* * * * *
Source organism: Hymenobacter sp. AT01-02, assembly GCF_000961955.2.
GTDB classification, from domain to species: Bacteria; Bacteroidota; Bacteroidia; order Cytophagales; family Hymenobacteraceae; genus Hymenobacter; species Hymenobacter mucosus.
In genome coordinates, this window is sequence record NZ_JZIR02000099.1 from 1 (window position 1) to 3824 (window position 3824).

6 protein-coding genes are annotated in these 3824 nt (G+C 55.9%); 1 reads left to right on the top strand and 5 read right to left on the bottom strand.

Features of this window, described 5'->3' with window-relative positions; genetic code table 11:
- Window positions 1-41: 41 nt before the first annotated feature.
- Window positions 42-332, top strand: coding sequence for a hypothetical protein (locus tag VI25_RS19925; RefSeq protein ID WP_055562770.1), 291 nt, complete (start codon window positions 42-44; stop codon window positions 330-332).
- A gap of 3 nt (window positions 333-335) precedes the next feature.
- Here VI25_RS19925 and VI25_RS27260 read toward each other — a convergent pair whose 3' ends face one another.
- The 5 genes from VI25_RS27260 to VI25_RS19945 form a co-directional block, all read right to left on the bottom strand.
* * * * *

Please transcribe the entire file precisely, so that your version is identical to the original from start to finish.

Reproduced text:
Source organism: Hymenobacter sp. AT01-02, assembly GCF_000961955.2.
GTDB classification, from domain to species: Bacteria; Bacteroidota; Bacteroidia; order Cytophagales; family Hymenobacteraceae; genus Hymenobacter; species Hymenobacter mucosus.
In genome coordinates, this window is sequence record NZ_JZIR02000099.1 from 1 (window position 1) to 3824 (window position 3824).

6 protein-coding genes are annotated in these 3824 nt (G+C 55.9%); 1 reads left to right on the top strand and 5 read right to left on the bottom strand.

Features of this window, described 5'->3' with window-relative positions; genetic code table 11:
- Window positions 1-41: 41 nt before the first annotated feature.
- Window positions 42-332, top strand: coding sequence for a hypothetical protein (locus tag VI25_RS19925; RefSeq protein ID WP_055562770.1), 291 nt, complete (start codon window positions 42-44; stop codon window positions 330-332).
- A gap of 3 nt (window positions 333-335) precedes the next feature.
- Here VI25_RS19925 and VI25_RS27260 read toward each other — a convergent pair whose 3' ends face one another.
- The 5 genes from VI25_RS27260 to VI25_RS19945 form a co-directional block, all read right to left on the bottom strand.